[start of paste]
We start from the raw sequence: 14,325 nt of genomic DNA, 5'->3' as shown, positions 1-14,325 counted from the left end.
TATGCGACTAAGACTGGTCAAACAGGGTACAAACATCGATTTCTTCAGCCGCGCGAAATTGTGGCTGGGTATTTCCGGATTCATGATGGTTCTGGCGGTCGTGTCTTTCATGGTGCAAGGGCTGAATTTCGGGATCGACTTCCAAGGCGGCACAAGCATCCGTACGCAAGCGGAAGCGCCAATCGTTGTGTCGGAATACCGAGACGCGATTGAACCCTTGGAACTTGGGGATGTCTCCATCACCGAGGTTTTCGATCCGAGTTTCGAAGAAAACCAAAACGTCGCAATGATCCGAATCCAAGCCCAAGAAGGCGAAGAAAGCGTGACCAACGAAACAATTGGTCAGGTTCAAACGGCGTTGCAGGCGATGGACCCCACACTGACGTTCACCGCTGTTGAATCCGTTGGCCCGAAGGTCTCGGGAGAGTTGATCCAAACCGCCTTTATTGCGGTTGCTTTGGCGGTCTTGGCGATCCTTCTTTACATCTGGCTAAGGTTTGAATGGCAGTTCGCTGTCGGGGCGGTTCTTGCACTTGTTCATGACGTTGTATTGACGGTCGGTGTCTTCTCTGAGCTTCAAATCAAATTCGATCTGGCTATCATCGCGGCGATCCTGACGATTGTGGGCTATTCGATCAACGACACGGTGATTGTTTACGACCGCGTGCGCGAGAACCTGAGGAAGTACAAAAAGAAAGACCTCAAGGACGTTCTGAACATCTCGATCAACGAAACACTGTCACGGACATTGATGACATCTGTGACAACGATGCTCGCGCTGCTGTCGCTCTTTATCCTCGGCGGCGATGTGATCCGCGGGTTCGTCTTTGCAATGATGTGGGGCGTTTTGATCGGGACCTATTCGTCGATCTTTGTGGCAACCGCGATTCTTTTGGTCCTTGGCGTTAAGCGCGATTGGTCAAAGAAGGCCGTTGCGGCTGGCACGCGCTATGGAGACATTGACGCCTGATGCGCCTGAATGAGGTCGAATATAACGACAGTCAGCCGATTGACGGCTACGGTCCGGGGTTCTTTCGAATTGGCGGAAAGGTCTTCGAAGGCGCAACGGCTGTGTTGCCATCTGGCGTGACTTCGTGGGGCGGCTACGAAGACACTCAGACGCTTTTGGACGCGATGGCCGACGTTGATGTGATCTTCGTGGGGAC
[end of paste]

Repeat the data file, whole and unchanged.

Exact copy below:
We start from the raw sequence: 14,325 nt of genomic DNA, 5'->3' as shown, positions 1-14,325 counted from the left end.
TATGCGACTAAGACTGGTCAAACAGGGTACAAACATCGATTTCTTCAGCCGCGCGAAATTGTGGCTGGGTATTTCCGGATTCATGATGGTTCTGGCGGTCGTGTCTTTCATGGTGCAAGGGCTGAATTTCGGGATCGACTTCCAAGGCGGCACAAGCATCCGTACGCAAGCGGAAGCGCCAATCGTTGTGTCGGAATACCGAGACGCGATTGAACCCTTGGAACTTGGGGATGTCTCCATCACCGAGGTTTTCGATCCGAGTTTCGAAGAAAACCAAAACGTCGCAATGATCCGAATCCAAGCCCAAGAAGGCGAAGAAAGCGTGACCAACGAAACAATTGGTCAGGTTCAAACGGCGTTGCAGGCGATGGACCCCACACTGACGTTCACCGCTGTTGAATCCGTTGGCCCGAAGGTCTCGGGAGAGTTGATCCAAACCGCCTTTATTGCGGTTGCTTTGGCGGTCTTGGCGATCCTTCTTTACATCTGGCTAAGGTTTGAATGGCAGTTCGCTGTCGGGGCGGTTCTTGCACTTGTTCATGACGTTGTATTGACGGTCGGTGTCTTCTCTGAGCTTCAAATCAAATTCGATCTGGCTATCATCGCGGCGATCCTGACGATTGTGGGCTATTCGATCAACGACACGGTGATTGTTTACGACCGCGTGCGCGAGAACCTGAGGAAGTACAAAAAGAAAGACCTCAAGGACGTTCTGAACATCTCGATCAACGAAACACTGTCACGGACATTGATGACATCTGTGACAACGATGCTCGCGCTGCTGTCGCTCTTTATCCTCGGCGGCGATGTGATCCGCGGGTTCGTCTTTGCAATGATGTGGGGCGTTTTGATCGGGACCTATTCGTCGATCTTTGTGGCAACCGCGATTCTTTTGGTCCTTGGCGTTAAGCGCGATTGGTCAAAGAAGGCCGTTGCGGCTGGCACGCGCTATGGAGACATTGACGCCTGATGCGCCTGAATGAGGTCGAATATAACGACAGTCAGCCGATTGACGGCTACGGTCCGGGGTTCTTTCGAATTGGCGGAAAGGTCTTCGAAGGCGCAACGGCTGTGTTGCCATCTGGCGTGACTTCGTGGGGCGGCTACGAAGACACTCAGACGCTTTTGGACGCGATGGCCGACGTTGATGTGATCTTCGTGGGGAC